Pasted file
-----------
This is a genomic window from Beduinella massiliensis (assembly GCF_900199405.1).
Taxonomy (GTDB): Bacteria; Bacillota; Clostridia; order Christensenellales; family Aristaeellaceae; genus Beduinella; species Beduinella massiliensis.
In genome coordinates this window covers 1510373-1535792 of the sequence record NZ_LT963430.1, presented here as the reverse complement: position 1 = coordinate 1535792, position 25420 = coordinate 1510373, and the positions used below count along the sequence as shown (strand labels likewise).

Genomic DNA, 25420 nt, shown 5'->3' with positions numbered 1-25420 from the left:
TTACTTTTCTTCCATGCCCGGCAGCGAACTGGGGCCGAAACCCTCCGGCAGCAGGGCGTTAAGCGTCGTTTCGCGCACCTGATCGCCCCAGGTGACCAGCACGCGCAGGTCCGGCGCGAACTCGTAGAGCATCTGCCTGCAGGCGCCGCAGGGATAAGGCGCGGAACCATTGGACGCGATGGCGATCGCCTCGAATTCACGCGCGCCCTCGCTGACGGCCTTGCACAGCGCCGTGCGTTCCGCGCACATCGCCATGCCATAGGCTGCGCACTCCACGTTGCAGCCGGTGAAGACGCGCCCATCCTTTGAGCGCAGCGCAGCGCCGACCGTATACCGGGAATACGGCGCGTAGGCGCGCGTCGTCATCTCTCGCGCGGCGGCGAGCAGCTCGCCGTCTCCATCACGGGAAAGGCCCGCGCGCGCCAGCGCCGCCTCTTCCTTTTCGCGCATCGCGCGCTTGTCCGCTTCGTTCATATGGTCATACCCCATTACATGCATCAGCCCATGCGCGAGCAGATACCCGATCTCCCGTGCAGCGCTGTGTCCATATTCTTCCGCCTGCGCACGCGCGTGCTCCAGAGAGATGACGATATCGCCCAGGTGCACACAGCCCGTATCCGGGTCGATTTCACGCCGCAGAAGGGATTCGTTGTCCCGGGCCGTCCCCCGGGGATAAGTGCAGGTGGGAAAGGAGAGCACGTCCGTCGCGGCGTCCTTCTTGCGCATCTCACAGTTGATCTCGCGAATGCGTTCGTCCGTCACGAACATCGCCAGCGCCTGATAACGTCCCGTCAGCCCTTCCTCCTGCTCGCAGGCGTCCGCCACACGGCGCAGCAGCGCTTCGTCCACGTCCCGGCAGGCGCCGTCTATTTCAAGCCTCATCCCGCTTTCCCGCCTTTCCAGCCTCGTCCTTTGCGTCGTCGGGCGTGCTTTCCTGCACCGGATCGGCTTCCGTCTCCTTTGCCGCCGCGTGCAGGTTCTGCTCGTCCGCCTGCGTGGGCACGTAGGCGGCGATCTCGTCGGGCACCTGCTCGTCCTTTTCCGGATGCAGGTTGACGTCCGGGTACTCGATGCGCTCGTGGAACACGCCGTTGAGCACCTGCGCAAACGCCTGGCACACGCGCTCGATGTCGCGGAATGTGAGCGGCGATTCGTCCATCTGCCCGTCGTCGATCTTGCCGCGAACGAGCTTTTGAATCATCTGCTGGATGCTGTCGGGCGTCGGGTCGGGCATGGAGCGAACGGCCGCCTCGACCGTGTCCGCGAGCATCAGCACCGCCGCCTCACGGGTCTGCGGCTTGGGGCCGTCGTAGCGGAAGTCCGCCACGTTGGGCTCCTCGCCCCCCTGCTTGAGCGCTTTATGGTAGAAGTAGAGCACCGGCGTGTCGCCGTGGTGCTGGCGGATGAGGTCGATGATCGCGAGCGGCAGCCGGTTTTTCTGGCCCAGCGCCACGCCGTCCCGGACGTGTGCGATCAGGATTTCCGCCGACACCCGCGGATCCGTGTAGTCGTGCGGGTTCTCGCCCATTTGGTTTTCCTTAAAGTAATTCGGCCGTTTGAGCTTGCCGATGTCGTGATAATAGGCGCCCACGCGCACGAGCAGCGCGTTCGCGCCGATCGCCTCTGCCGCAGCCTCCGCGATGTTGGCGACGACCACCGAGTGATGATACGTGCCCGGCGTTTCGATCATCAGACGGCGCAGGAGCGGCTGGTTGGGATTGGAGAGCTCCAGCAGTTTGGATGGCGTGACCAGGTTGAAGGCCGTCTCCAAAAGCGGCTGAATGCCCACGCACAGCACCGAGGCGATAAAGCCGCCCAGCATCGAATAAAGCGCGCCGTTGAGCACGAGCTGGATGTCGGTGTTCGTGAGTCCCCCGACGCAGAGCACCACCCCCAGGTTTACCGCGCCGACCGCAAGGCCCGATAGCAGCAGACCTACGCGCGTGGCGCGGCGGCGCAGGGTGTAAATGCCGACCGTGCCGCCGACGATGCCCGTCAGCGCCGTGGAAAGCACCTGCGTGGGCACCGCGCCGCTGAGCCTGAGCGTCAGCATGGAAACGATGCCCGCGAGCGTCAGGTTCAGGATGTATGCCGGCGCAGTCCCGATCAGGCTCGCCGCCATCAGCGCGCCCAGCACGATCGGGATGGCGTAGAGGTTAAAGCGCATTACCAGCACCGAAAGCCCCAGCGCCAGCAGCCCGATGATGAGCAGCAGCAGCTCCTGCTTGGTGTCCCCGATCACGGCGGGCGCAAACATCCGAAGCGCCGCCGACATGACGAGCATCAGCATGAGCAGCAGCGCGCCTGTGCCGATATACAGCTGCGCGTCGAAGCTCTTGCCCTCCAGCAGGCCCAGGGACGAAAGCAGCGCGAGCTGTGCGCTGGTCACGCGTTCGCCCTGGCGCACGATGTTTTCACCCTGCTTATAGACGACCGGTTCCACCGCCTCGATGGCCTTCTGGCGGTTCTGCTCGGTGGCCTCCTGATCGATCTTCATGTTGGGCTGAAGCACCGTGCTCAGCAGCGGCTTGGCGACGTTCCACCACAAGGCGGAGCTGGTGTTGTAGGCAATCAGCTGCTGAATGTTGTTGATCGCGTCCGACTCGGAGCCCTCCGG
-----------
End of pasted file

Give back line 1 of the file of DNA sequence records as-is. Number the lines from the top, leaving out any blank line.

This is a genomic window from Beduinella massiliensis (assembly GCF_900199405.1).